In Maine, packaging products covered by the law make up as much as 40 percent of the waste stream.
In both states, a key benefit of the program is that it will make recycling more uniform across the state. Today, recycling is a patchwork quilt, with differences between cities about what can be thrown in the trash.
These programs exist on a spectrum from producer-run and producer-controlled to government-run programs. In Maine, the government is taking the lead and has final say on how the program will be implemented, including setting fees. In Oregon, the producer responsibility organization is expected to involve manufacturers more, including through an advisory board.
Another key difference is that Maine also requires producers to cover 100 percent of the municipalities’ recycling costs. Oregon, on the other hand, will require producers to cover about 28 percent of recycling costs, while municipalities will continue to cover the rest.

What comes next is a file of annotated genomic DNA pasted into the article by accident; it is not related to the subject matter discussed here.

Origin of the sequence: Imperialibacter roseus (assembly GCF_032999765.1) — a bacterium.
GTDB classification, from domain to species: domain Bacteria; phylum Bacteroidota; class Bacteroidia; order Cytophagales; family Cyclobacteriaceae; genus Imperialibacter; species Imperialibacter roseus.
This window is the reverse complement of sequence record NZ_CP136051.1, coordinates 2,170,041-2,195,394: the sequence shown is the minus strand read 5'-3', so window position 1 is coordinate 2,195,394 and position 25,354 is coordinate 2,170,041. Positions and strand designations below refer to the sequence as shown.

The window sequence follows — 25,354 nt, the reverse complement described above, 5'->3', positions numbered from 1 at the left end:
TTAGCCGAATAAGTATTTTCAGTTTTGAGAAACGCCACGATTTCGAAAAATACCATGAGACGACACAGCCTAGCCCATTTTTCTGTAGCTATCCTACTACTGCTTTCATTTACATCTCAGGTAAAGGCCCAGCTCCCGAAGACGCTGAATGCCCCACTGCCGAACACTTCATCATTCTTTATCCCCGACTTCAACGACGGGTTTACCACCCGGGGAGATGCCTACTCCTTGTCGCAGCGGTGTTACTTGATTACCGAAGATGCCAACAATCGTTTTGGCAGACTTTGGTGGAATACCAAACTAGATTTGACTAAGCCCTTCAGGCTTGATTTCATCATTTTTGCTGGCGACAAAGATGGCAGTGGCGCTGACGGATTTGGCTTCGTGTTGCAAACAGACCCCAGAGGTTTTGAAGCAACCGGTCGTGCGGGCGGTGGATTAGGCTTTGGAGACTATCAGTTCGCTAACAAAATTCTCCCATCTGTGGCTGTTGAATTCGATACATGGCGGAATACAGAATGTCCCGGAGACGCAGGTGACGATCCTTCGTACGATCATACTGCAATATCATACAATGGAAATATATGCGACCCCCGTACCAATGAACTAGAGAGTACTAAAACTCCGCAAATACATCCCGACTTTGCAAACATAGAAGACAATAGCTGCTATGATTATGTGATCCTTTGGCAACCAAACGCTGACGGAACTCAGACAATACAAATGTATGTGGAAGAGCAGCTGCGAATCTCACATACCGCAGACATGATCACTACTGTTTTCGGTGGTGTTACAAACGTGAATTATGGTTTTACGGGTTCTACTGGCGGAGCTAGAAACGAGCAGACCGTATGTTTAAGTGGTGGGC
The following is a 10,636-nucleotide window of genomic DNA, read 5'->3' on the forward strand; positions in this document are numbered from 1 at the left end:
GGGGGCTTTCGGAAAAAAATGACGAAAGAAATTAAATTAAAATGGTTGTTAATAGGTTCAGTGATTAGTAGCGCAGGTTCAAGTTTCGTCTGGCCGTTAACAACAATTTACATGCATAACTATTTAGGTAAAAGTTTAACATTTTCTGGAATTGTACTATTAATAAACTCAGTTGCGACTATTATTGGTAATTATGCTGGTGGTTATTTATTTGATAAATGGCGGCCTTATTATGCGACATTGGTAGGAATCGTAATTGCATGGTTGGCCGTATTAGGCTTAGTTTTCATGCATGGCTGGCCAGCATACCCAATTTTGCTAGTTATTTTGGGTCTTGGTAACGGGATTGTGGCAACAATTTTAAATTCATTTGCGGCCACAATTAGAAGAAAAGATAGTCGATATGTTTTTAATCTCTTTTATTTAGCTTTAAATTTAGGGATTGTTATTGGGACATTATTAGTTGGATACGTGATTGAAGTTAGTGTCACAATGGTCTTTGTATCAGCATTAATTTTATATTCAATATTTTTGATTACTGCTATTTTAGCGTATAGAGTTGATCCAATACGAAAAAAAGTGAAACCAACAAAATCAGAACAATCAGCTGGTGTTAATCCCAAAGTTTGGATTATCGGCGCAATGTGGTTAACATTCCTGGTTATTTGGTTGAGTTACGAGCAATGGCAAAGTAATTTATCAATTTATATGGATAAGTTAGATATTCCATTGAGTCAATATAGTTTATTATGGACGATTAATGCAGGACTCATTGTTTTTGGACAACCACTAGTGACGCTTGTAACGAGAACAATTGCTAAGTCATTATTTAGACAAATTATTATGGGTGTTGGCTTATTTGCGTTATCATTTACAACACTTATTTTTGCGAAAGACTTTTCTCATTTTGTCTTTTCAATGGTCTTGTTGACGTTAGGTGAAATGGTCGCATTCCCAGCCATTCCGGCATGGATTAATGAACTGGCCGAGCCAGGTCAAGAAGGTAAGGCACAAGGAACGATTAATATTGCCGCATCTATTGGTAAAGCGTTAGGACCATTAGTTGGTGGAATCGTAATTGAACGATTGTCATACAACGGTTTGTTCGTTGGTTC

Built into both laws is an incentive for companies to rethink the design and materials used in their packaging. Some popular consumer products are difficult to recycle, such as disposable coffee cups – they are made from a paper base, but with a plastic coating on the inside and a different plastic lid, as well as possibly a cardboard sleeve.
Both Maine and Oregon are considering charging higher rates for packaging that is difficult to recycle and therefore does not have a recycling market or products containing certain toxic chemicals, such as PFAS.
For many companies, this may require a change of mindset.
Scott Cassel, the founder of the Product Stewardship Institute and former director of waste policy in Massachusetts, described the effect of a dairy company’s decision to switch from a clear plastic milk bottle to an opaque white bottle. The opaque bottles were more expensive to recycle, so the switch cost the government more money. “The choice of their container really matters,” said Mr Cassel. “The producer of that product had their own reasons, but they didn’t consider the cost of the material to the recycling market.”